More often than not, a series must not be judged by their pilot because the writers/producers try to show everything a series is supposed to be into a single episode of 45 minutes in order to gain a spot in the channel/network. Pilots tend to be horrible, especially for crime dramas because along with an interesting case, they must establish the characters and their personalities.
The opening scenes showcase a woman who has been brutally murdered, half her face peeled off and her hands stripped of the skin and the muscle. We find out that the victim is a team profiler, and we meet Rebecca Locke, the rookie member of the team. Why don't know why she's recruited as she has very little field experience.
Virgil Webster, the squad supervisor, is a no-nonsense man with no limits who is determined to catch the killers and will push people until they break in order to do so. Along with Rebecca and Web, we are also introduced Paul, the 'conscience' of the squad, Melody, who brings unexpected humor to the series and Danny, who is sarcastic yet dedicated to his job.
Rebecca is by far my favorite character. She's effortlessly beautiful but exudes a certain mystery and tenseness to her, which makes the viewers hunger for more of her backstory, which we filled in later on in the episode. She's intelligent (she figures that there is another victim and finds the link between the victims) but nervous and so obviously a rookie, passing out when she sees the torture tape of the killer's latest victim and nearly vomits on a dead body.
We get a scene where Rebecca poses as bait for the serial killer, wearing sexy clothes with obvious intent to show off her figure, giving the male viewers a gratuitous eye-candy moment. It could have bothered me but I figured it was there for the sake of the pilot's acceptance for the male demographic. A perfect example of why I say never judge a show by it's pilot, just like you should never judge a book by it's cover.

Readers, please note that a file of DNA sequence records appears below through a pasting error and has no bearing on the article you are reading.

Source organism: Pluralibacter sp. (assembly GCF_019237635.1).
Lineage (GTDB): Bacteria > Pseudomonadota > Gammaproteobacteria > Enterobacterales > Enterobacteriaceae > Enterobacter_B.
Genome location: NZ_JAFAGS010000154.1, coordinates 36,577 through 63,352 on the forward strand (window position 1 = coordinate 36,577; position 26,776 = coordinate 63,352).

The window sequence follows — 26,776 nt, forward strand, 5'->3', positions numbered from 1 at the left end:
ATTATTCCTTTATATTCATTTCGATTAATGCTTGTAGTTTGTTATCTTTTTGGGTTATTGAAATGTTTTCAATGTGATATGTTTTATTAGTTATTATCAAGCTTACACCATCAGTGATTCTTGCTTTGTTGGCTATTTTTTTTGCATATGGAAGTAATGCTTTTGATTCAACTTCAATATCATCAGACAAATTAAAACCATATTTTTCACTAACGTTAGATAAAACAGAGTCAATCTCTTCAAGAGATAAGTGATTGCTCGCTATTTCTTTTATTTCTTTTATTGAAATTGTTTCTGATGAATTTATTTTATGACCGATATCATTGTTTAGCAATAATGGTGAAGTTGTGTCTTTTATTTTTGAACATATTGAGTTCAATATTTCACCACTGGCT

However, that is probably one of the only things I found negative about this excellent introduction to a series which just continued to get better. The episode kept me on the edge of my seat and being the impatient person I am I was kept interested the whole way through due to the fast pace.
The way in which the crimes are solved sets apart the series from other procedural dramas, the fact of relying on psychology rather than solely on a decomposing body and a crime scene make it very interesting and it obliges the writers to come up with clever and more creative ways to find a the murderer.
Later on in the episode, Rebecca's dark past which she & Web kept under wraps comes to a head when Paul figures out who she is: she was abducted when she was 10 for several months a la Elizabeth Smart. The details on her kidnapping are wary and make you crave for more of the story but it is a theme which is touched on throughout the whole series, from Rebecca hallucinating him and revealing the story of her abduction when she's undercover to discovering he's actually alive, on the hunt for his next victim.
I recommend watching this episode with an open mind and watch it more than once. I'm sure most people will find it enjoyable.